When the Mormons left behind the Midwest and set off for the Rocky Mountains in the middle of the 19th century, they were not a random sample of Americans. Neither were other groups of frontier settlers, like the type who could make it in the Wild West. Today, the offspring of the Wild West settlers are among the most criminal whites, with Arizona leading the nation in the incarceration rate of the white population.
Mormons, though, were not selected for their rugged individualism and willingness to solve problems with violence. What traits did set them far apart from the average of their day? Well, whatever would incline one to put so much blind faith in a New Age cult ("new religious movement"), that they would trek out toward the inhospitable and untamed frontier because their leaders said that's where we need to go if we want insulation for our cult to practice plural marriage. Too bad if it means you have to leave your families and communities behind.
They would also have had to believe that their latter-day prophet had translated an ancient religious book written in Egyptian on golden plates (the Book of Mormon). And that the Garden of Eden of the Old Testament was really located in the American state of Missouri, and that the holy Israelite temple of Zion in the Old Testament was also to be restored in America.
A lazy atheist response would be that all followers of religion are gullible sheeple, how are Mormons any worse?
In fact, neither of the two major world religions today -- Christianity and Islam -- owed their initial growth to their founding prophet claiming to have discovered and properly interpreted a physical object, one that no one else saw, and using a translation method that no one else could verify. That should have alerted any normal person at the time to the strong possibility that Joseph Smith was a con man.
Jesus didn't claim to have discovered a long-lost tablet that would give the Israelites the true fullness of Mosaic laws. He preached his own take on existing laws, and listeners were either persuaded or not of his interpretation, moved or not moved by his exhortations. He wasn't trying to pull a fast one on his audience.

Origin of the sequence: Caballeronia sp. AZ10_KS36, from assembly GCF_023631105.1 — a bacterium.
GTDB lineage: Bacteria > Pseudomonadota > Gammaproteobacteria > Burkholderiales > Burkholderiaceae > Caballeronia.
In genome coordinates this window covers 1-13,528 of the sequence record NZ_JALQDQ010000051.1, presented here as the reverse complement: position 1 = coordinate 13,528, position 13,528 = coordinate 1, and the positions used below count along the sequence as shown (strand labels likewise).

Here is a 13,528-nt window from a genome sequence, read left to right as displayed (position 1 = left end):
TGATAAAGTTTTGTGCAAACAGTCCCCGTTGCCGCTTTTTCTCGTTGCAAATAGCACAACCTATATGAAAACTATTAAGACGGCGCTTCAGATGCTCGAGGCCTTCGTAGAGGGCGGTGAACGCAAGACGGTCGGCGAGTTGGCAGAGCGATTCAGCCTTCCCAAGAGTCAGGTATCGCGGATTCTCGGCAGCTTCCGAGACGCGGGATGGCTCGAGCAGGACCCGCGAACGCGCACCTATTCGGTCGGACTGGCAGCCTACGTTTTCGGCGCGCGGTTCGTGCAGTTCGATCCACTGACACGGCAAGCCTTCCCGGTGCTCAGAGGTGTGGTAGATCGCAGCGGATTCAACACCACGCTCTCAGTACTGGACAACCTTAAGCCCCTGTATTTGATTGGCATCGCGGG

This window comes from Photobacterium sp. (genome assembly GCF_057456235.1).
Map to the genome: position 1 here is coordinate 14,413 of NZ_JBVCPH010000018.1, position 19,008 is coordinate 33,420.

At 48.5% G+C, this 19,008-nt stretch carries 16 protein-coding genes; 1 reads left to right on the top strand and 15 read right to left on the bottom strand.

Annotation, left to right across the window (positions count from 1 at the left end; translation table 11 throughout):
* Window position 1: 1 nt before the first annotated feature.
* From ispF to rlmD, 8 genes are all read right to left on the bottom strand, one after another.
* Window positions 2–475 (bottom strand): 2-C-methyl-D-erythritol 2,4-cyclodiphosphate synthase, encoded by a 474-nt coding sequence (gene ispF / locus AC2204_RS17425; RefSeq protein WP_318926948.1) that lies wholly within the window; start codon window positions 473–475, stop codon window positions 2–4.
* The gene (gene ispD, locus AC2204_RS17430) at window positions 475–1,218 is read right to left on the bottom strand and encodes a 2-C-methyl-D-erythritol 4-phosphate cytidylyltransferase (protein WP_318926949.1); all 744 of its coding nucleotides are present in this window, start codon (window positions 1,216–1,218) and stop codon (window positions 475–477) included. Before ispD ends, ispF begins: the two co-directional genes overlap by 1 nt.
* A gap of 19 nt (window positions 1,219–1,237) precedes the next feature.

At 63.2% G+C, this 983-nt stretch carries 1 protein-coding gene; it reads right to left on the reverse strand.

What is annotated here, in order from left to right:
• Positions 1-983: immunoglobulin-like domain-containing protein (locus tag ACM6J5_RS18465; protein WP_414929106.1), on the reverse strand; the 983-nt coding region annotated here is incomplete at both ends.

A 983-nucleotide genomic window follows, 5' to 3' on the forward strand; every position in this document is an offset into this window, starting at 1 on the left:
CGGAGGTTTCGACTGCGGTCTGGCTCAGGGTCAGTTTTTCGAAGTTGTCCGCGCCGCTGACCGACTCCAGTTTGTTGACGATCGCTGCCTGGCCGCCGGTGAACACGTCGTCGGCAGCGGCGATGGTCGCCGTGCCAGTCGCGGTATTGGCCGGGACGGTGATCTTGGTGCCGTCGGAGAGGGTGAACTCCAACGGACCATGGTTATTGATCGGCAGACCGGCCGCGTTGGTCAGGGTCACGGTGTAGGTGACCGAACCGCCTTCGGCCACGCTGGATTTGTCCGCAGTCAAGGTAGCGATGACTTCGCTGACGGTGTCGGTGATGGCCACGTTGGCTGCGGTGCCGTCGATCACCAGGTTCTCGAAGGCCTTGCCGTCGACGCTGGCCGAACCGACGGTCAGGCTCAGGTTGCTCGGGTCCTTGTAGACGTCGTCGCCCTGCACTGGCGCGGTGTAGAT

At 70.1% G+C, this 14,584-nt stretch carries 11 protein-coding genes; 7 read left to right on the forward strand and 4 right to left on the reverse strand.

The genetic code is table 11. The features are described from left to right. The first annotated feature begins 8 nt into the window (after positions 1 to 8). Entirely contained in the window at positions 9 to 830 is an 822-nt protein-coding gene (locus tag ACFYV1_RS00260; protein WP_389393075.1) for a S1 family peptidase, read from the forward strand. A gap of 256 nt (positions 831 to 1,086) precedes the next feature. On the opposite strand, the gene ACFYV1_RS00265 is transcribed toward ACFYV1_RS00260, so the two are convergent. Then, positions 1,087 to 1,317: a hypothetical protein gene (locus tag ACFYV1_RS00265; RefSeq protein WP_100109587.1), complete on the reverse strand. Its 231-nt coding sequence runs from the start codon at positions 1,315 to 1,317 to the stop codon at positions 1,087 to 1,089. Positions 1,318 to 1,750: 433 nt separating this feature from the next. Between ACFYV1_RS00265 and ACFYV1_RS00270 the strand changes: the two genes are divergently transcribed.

Mohammed's appeal was based on revelations that came to him from angels -- that's a supernatural claim that can't be verified by curious listeners, unlike the physical basis that Smith claimed for his prophecy. Either you believed Mohammed's claims about angelic revelation or you didn't, but it wasn't because he was employing flimflam techniques.
This suggests that present-day Mormons are the offspring of a population that was unusually suggestible and impressionable (to use more neutral terms than gullible), to be hooked in the first place. And to have stayed with the cult for so long in such inhospitable circumstances, they would also have had to be unusually eager to please their social superiors and to dread "making waves" against the collective.
Before turning to some hard data, let's take an impressionistic look at a Mormon woman explaining some of her religion's beliefs (video here). She's from southern California, but would blend right in among Mormon women of her generation in Utah. Overall impression: ditzy (not pejorative), free-spirited, anxious about fitting in, hopes that you like her by the end of her presentation.
That's way different from the stereotype that folks east of the Rocky Mountains have about stuffy, stern, sober Mormons. They were originally from Yankeedom, but they're more like a New Age splinter group of Puritans. New Englanders are infamous for being dour and crotchety, whereas Provo, Utah is "Happy Valley" -- even if used dismissively, the nickname still shows the peachy-keen Stepford Wives atmosphere that is more typical out West.
Getting more quantitative, we can look at the rates for con man schemes, which the government keeps close enough of an eye on for there to be national data. Google "Utah fraud per capita" and peruse the endless news reports of the Mormon capital being the most vulnerable to Ponzi schemes, "affinity fraud" (trust me, I'm one of you guys), and the like. These articles go back regularly to at least the 1990s.
Fraud per capita
Utah: Where the con is on
Utah County is hotbed of white-collar crimes
Affinity fraud: Fleecing the flock
Utah named a top Ponzi state -- again
And so on.
The scammers target LDS Church members preferentially, so it does seem to be related to Mormons specifically, and not their ethnically similar neighbors around the state. It doesn't seem to reduce to "Scandinavians are high-trust and vulnerable to con men". It's particular to followers of Mormonism.
And it doesn't generalize to all religious groups, as though the Catholics, Presbyterians, and Baptists were just as easily duped by con men.
That suggests that Mormons have been selected for higher levels of being suggestible and eager to please.
We'll see those traits come up again when we look at their temple initiation rites, which have been a constant selection pressure for those traits, right up to the present day.